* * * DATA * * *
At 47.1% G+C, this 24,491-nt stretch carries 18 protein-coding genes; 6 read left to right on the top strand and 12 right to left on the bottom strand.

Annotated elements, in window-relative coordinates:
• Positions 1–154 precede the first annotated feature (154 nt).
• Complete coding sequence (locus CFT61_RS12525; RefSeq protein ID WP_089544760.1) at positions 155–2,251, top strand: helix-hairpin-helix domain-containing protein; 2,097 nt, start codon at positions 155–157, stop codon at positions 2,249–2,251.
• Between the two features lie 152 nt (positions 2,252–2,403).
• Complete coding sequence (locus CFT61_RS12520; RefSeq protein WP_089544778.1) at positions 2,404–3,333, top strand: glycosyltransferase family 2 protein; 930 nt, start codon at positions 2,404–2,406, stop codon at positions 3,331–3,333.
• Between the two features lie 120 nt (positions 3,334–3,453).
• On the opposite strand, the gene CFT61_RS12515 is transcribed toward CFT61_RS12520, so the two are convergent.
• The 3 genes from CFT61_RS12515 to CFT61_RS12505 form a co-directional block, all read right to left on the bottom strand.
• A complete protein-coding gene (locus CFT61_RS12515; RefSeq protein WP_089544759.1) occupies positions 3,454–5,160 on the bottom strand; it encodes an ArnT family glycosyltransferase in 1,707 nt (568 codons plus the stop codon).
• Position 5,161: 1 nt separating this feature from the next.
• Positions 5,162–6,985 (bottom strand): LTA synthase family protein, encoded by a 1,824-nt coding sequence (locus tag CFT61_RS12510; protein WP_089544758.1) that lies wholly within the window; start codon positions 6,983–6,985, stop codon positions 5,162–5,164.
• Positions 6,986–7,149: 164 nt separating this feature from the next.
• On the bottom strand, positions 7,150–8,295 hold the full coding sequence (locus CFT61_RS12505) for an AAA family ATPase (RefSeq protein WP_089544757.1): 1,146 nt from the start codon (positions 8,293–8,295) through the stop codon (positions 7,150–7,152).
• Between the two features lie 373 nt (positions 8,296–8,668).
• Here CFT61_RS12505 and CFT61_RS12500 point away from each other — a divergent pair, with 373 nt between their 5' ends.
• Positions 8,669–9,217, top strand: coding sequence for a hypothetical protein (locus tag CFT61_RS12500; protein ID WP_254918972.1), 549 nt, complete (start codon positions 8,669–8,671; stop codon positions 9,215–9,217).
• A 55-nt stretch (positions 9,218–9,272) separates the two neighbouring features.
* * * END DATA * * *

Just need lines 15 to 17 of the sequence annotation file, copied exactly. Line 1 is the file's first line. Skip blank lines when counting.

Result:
• Between the two features lie 373 nt (positions 8,296–8,668).
• Here CFT61_RS12505 and CFT61_RS12500 point away from each other — a divergent pair, with 373 nt between their 5' ends.
• Positions 8,669–9,217, top strand: coding sequence for a hypothetical protein (locus tag CFT61_RS12500; protein ID WP_254918972.1), 549 nt, complete (start codon positions 8,669–8,671; stop codon positions 9,215–9,217).